Philip Morris Misrepresented Danger from Cigarettes — UC San Francisco

A new UCSF analysis of tobacco industry documents shows that Philip Morris USA manipulated data on the effects of additives in cigarettes, including menthol, obscuring actual toxicity levels and increasing the risk of heart, cancer and other diseases for smokers.

Tobacco industry information can’t be taken at face value, the researchers conclude. They say their work provides evidence that hundreds of additives, including menthol, should be eliminated from cigarettes on public health grounds.

The article is published in PLoS Medicine.

In the new, independent study, the scientists reassessed data from Philip Morris’ “Project MIX,” which detailed chemical analyses of smoke and animal toxicology studies of 333 cigarette additives. Philip Morris, the nation’s largest tobacco company, published its findings in 2002.

By investigating the origins and design of Project MIX, the UCSF researchers conducted their own inquiry into the Philip Morris results. They stressed that many of the toxins in cigarette smoke substantially increased after additives were added to cigarettes.

They also found, after obtaining evidence that additives increased toxicity, that tobacco scientists adjusted the protocol for presenting their results in a way that obscured these increases.

“We discovered these post-hoc changes in analytical protocols after the industry scientists found that the additives increased cigarette toxicity by increasing the number of fine particles in the cigarette smoke that cause heart and other diseases,” said senior author Stanton A. Glantz, PhD, UCSF professor of medicine and director of the Center for Tobacco Control Research and Education at UCSF.

“When we conducted our own analysis by studying additives per cigarette — following Philip Morris’ original protocol — we found that 15 carcinogenic chemicals increased by 20 percent or more,” he said.

Additionally, in the independent study, the researchers discovered the reason behind Philip Morris’ failure to identify many toxic effects in animal studies: its studies were too small.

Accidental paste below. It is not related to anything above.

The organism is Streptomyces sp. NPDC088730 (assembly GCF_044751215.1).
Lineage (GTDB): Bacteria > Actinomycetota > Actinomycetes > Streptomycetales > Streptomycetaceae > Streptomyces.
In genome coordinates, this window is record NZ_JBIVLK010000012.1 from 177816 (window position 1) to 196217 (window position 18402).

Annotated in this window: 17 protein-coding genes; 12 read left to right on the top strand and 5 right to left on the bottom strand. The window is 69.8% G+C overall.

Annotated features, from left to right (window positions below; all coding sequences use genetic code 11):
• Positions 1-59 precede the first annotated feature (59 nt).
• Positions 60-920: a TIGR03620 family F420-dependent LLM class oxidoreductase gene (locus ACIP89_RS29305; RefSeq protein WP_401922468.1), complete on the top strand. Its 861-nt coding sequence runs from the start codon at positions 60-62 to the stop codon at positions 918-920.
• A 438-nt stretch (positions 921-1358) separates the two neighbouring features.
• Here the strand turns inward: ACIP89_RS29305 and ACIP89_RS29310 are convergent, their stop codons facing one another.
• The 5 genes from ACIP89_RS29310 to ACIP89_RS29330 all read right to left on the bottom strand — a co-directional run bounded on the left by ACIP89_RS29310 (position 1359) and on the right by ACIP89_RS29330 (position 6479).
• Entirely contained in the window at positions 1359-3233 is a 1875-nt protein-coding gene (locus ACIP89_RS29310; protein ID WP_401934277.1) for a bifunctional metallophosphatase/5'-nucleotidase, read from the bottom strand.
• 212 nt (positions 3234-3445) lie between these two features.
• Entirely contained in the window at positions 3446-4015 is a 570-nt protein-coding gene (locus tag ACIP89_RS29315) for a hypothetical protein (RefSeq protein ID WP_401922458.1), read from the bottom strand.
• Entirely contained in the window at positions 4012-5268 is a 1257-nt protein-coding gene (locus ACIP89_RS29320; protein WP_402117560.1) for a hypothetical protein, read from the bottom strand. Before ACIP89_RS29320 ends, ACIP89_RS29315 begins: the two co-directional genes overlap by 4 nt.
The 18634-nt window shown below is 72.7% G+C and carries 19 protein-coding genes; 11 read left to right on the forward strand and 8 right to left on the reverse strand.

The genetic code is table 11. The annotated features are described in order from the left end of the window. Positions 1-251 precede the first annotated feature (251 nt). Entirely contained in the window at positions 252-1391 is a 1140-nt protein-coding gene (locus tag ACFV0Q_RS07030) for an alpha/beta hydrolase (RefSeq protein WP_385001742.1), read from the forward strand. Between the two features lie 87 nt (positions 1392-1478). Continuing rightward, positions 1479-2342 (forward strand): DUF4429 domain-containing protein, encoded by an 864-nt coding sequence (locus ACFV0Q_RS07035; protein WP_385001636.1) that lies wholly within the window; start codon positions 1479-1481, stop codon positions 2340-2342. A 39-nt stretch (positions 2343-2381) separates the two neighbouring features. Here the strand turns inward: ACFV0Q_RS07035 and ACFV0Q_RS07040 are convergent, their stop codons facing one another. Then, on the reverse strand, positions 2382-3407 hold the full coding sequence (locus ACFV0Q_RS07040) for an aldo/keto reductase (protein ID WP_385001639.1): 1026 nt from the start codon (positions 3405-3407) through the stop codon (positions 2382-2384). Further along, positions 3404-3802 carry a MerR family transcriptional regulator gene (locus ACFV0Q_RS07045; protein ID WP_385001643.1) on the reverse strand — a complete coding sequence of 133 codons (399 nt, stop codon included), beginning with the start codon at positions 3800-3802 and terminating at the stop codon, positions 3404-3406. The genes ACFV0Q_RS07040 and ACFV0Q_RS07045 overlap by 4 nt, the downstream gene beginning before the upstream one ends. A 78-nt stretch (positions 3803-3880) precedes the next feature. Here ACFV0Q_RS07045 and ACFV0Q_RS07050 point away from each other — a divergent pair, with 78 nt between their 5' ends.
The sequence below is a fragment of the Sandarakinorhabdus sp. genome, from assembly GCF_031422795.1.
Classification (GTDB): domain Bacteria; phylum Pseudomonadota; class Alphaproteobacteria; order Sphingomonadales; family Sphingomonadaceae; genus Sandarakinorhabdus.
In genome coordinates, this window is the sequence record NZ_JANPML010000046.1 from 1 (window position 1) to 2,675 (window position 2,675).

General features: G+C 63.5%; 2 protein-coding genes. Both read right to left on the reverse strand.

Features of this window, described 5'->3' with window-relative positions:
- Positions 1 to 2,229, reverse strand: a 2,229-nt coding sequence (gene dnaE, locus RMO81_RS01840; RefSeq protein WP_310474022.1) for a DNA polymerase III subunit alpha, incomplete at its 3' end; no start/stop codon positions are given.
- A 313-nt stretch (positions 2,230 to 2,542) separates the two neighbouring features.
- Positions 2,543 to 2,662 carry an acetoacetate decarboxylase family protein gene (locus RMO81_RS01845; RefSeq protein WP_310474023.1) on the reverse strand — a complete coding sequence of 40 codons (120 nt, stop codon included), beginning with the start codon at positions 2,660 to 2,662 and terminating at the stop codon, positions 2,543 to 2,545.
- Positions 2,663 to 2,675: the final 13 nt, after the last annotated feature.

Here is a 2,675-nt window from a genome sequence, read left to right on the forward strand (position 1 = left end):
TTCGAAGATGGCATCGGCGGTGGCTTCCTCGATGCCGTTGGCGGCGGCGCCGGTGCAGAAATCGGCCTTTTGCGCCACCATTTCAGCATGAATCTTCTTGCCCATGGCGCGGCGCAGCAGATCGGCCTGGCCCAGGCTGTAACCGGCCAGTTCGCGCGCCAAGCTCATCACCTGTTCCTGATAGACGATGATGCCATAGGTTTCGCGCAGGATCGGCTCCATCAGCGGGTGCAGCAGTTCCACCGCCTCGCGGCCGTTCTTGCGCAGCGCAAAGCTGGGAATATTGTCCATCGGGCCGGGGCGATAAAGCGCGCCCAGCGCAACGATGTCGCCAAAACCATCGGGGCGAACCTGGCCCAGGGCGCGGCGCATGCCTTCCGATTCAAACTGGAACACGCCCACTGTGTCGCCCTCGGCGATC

“The experiment was too small in terms of the number of rats analyzed to statistically detect important changes in biological effects,” Glantz said. “Philip Morris underpowered its own studies.”

The results of “Project MIX” were first published as four papers in a 2002 edition of Food and Chemical Toxicology, a journal whose editor and many members of its editorial board had financial ties to the tobacco industry. While Philip Morris was trying to get the papers published, the company scientist who led Project Mix sent an email to a colleague  describing the peer review process as an inside job.

In the new study, the researchers used documents made public as a result of litigation against the tobacco industry. The documents are available to the public through UCSF’s Legacy Tobacco Documents Library.

Co-authors of the study include Marcia Wertz, RN, PhD, of UCSF’s Department of Social and Behavioral Sciences.

A video describing the paper is available at http://www.scivee.tv/node/37778.

The study was supported by the National Cancer Institute.

UCSF is a leading university dedicated to promoting health worldwide through advanced biomedical research, graduate-level education in the life sciences and health professions, and excellence in patient care.

2 COMMENTS

  1. What??!!! Tobacco companies lying????!!! I’m shocked!!!

    Reminds me of a joke about a bunch of tobacco executives on a plane that crashes in a remote region. When emergency services arrive, they find only the crashed plane and one isolated cabin nearby, which turns out to be occupied by one old guy.

    No tobacco executives are to be seen anywhere. When police ask the old man what happened to the tobacco executives, he tells them that he buried them all.

    The police were astounded. “Weren’t any of them alive?”

    The old man responded, “Well, some of ’em said they were, but you know how they lie.”

  2. I’m certainly NOT surprised at the findings and suspect, if research were done on studies from pharmaceutical and chemical companies, similar results would be found!

    Since we live in an economic world, greed has trumped human safety and that’s why ethical decisions in this regard are tossed out the window. The people, through their elected governments, have allowed this to happen and, until the populace takes a stand, these practices will continue to proliferate.

    Unfortunately, at this point in time, there is little or no significant accountability levied on the leaders of these companies! This needs to change to the contrary and in a big hurry!

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